A Juneau health care worker had an anaphylactic reaction Tuesday and was hospitalized in the intensive care unit after being injected with the COVID-19 vaccine produced by drug companies Pfizer and BioNTech, officials said Wednesday.
The woman spent the night in the ICU at Juneau’s Bartlett Regional Hospital and was taken off epinephrine early Wednesday, officials said at a news conference. She’s expected to be released from the hospital on Thursday, according to a press release from the hospital.
And in spite of her reaction, the woman was still enthusiastic about having received the vaccine and was disappointed to lose her opportunity to be injected with a second dose a few weeks later, said Noble Anderson, one of her doctors.
“She encouraged all of us to press on,” Anderson said at a Wednesday news conference.
The woman’s anaphylactic reaction is the only one reported in the country so far, the CDC’s deputy director for infectious diseases, Dr. Jay Butler, said at the news conference. And the state is not planning any changes to its program for distributing the COVID-19 vaccine, said Dr. Anne Zink, Alaska’s chief medical officer.
“There were over 40,000 people in the trials and we did not see any reactions like this,” she said.
Zink summarized the event by relaying a comment made by one of the providers who treated the woman’s reaction: “Lightning is going to strike somewhere.”
A second health care worker at Bartlett Regional Hospital experienced a milder allergic reaction to the COVID-19 vaccine on Wednesday.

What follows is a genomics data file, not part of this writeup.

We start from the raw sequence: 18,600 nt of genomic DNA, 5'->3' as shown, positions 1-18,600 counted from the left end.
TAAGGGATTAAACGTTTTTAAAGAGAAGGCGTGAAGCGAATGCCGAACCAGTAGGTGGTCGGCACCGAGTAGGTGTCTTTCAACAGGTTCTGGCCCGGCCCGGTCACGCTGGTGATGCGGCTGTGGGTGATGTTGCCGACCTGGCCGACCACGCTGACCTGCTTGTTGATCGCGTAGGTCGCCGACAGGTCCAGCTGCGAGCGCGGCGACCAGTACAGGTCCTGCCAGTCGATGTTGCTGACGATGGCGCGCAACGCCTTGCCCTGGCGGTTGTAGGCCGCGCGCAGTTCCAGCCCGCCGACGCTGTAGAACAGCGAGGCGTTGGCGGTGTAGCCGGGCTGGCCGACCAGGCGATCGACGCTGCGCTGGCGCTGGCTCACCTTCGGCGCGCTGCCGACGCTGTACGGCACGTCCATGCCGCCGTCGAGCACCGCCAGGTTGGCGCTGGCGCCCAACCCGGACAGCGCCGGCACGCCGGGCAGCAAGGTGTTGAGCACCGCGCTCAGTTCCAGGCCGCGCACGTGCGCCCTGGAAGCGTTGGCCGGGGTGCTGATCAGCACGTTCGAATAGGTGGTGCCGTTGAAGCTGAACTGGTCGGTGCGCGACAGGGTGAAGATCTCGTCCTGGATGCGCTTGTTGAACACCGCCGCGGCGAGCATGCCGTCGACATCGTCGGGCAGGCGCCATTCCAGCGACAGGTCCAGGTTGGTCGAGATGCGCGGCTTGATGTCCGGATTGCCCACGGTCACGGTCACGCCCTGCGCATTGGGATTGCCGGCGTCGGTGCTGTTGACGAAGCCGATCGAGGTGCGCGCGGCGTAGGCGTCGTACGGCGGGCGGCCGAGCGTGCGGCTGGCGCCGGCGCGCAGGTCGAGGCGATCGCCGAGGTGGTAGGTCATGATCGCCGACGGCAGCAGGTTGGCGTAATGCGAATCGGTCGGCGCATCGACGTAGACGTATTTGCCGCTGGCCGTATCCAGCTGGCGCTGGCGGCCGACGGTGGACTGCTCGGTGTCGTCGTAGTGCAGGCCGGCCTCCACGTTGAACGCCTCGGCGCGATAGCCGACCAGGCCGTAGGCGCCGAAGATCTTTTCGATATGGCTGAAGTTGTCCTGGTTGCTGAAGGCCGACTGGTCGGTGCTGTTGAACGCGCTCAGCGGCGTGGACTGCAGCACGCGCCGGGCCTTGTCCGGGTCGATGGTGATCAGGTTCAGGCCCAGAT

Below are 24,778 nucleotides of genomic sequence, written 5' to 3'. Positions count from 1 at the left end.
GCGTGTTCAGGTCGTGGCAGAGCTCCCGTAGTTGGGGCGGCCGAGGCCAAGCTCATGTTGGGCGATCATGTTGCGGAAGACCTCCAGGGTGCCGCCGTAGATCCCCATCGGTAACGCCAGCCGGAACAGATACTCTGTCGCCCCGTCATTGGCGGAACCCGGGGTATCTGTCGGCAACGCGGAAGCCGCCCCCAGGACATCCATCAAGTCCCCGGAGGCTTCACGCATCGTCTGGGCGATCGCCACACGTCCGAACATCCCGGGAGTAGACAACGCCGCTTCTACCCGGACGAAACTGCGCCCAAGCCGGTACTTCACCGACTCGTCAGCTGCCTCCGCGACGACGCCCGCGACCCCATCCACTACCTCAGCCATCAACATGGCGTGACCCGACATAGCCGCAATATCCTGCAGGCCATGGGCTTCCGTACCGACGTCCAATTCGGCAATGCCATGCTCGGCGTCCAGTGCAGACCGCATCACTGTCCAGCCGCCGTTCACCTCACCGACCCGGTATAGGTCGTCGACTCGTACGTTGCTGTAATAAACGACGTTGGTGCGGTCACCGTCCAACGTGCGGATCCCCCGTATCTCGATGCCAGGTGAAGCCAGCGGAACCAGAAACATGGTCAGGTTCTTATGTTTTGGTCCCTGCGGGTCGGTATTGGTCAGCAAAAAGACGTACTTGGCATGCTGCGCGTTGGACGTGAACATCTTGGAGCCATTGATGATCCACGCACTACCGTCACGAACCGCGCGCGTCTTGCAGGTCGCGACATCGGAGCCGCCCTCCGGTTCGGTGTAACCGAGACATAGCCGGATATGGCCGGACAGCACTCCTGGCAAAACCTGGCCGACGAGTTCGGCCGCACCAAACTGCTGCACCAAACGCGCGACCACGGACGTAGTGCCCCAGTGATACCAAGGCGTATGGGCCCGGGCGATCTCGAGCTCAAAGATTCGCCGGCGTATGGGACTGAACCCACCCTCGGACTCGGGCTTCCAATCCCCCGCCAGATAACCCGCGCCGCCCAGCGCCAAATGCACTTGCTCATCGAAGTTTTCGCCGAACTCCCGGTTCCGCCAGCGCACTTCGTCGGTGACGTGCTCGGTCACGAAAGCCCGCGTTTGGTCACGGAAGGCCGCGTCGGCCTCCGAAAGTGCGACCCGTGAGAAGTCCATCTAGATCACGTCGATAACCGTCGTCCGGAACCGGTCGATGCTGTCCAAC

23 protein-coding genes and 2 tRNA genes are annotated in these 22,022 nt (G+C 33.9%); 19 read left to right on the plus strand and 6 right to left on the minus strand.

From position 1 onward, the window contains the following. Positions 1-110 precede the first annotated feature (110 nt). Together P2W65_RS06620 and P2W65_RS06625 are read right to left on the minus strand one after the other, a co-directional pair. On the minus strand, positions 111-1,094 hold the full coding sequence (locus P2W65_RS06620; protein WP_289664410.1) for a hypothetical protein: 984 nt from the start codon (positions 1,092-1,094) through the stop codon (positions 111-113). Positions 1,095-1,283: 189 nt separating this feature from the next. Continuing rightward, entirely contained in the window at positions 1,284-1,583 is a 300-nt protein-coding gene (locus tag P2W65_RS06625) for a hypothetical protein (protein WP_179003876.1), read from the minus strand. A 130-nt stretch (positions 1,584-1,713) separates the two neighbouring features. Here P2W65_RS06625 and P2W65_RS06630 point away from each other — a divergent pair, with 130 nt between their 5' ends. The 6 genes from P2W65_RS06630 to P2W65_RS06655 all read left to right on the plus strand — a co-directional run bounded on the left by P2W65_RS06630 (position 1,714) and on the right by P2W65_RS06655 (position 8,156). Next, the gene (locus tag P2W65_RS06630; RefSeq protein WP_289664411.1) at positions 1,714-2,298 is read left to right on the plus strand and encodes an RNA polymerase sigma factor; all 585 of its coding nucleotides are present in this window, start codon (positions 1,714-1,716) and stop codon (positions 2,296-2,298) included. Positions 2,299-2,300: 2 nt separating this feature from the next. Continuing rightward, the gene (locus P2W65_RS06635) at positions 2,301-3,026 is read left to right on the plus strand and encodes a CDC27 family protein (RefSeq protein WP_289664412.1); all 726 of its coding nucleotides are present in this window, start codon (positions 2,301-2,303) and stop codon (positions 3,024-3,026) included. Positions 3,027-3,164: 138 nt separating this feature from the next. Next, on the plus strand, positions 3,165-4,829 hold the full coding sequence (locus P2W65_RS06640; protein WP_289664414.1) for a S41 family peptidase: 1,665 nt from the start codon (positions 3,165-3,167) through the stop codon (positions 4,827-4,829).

Within a few minutes of receiving the injection, a male staff member of the hospital had mild symptoms of an allergic reaction, including puffy eyes, a scratchy throat and light headedness.
His reaction is not being considered anaphylaxis. He was treated in the emergency department and released within an hour.
Regulators had already warned medical providers to be on the watch for allergies after reports that two British health care workers also experienced anaphylactic reactions when they were injected with the Pfizer/BioNTech vaccine last week. Alaska hospitals are keeping recipients of the vaccine under observation for a period of time after their injections.
Pfizer has said there were “no safety signals of concern” identified in its clinical vaccine trials, and anaphylactic reactions to vaccines in general are rare, estimated at just over one per million doses.
The woman’s symptoms began 10 minutes after she was injected with the vaccine, when she felt flush while she was still being monitored in the hospital’s foyer, officials said. She took a Benadryl but still felt short of breath and was transferred to the emergency room, said Lindy Jones, the doctor who treated her there.
Jones was concerned about an anaphylactic reaction and gave the woman a “standard treatment” of epinephrine, and she “responded immediately,” he said. She was also given other antihistamines, including Benadryl and Pepsid, as well as steroids, which Jones described as another standard treatment for anaphylaxis.
Because the woman’s symptoms returned when she was taken off epinephrine, she was moved to the ICU for observation and kept overnight. Providers plan to discharge her Wednesday evening, “assuming there’s no further symptoms now that she’s off all medication,” Jones said.
CDC employees are now working with Bartlett clinicians to analyze results of lab tests given to the Juneau woman “so that they can learn from this experience more,” Zink said.
“The system worked exactly as you would hope it would in this situation, to make sure that we’re able to respond and to learn,” she said.
Bartlett, along with Anchorage’s Alaska Native Medical Center, was one of the first places in the state to inject workers with the COVID-19 vaccine Tuesday. Bartlett officials said 96 people have been vaccinated at the hospital.
A spokeswoman for ANMC, Shirley Young, said no allergic reactions have occurred at the Anchorage hospital.
This story has been updated.